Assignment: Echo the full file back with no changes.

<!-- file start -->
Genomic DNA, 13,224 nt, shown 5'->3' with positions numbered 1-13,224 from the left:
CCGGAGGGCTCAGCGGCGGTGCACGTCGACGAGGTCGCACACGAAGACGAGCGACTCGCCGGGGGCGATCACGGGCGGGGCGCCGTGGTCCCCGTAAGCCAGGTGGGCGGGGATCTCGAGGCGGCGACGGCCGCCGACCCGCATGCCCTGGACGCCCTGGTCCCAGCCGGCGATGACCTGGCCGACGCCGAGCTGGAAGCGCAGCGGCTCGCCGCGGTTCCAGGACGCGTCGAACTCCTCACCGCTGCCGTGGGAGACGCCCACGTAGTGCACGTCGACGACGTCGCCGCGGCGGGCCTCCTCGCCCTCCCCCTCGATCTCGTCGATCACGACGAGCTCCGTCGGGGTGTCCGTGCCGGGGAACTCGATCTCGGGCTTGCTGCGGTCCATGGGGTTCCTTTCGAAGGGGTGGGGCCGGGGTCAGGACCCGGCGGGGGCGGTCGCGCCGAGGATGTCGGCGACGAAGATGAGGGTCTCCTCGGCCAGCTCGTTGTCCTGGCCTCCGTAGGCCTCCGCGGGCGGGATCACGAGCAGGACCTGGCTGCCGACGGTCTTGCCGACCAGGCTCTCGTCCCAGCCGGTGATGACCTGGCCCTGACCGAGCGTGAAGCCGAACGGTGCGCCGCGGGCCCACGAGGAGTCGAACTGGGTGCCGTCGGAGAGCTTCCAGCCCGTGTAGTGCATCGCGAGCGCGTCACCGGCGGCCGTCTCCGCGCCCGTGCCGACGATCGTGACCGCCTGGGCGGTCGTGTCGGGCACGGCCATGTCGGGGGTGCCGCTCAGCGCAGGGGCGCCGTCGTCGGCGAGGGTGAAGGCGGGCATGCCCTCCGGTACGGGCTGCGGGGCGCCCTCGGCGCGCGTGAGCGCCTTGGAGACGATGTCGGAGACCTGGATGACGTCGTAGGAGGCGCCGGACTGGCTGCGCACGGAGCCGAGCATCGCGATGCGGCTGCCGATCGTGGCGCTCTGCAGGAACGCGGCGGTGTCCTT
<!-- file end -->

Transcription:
Genomic DNA, 13,224 nt, shown 5'->3' with positions numbered 1-13,224 from the left:
CCGGAGGGCTCAGCGGCGGTGCACGTCGACGAGGTCGCACACGAAGACGAGCGACTCGCCGGGGGCGATCACGGGCGGGGCGCCGTGGTCCCCGTAAGCCAGGTGGGCGGGGATCTCGAGGCGGCGACGGCCGCCGACCCGCATGCCCTGGACGCCCTGGTCCCAGCCGGCGATGACCTGGCCGACGCCGAGCTGGAAGCGCAGCGGCTCGCCGCGGTTCCAGGACGCGTCGAACTCCTCACCGCTGCCGTGGGAGACGCCCACGTAGTGCACGTCGACGACGTCGCCGCGGCGGGCCTCCTCGCCCTCCCCCTCGATCTCGTCGATCACGACGAGCTCCGTCGGGGTGTCCGTGCCGGGGAACTCGATCTCGGGCTTGCTGCGGTCCATGGGGTTCCTTTCGAAGGGGTGGGGCCGGGGTCAGGACCCGGCGGGGGCGGTCGCGCCGAGGATGTCGGCGACGAAGATGAGGGTCTCCTCGGCCAGCTCGTTGTCCTGGCCTCCGTAGGCCTCCGCGGGCGGGATCACGAGCAGGACCTGGCTGCCGACGGTCTTGCCGACCAGGCTCTCGTCCCAGCCGGTGATGACCTGGCCCTGACCGAGCGTGAAGCCGAACGGTGCGCCGCGGGCCCACGAGGAGTCGAACTGGGTGCCGTCGGAGAGCTTCCAGCCCGTGTAGTGCATCGCGAGCGCGTCACCGGCGGCCGTCTCCGCGCCCGTGCCGACGATCGTGACCGCCTGGGCGGTCGTGTCGGGCACGGCCATGTCGGGGGTGCCGCTCAGCGCAGGGGCGCCGTCGTCGGCGAGGGTGAAGGCGGGCATGCCCTCCGGTACGGGCTGCGGGGCGCCCTCGGCGCGCGTGAGCGCCTTGGAGACGATGTCGGAGACCTGGATGACGTCGTAGGAGGCGCCGGACTGGCTGCGCACGGAGCCGAGCATCGCGATGCGGCTGCCGATCGTGGCGCTCTGCAGGAACGCGGCGGTGTCCTT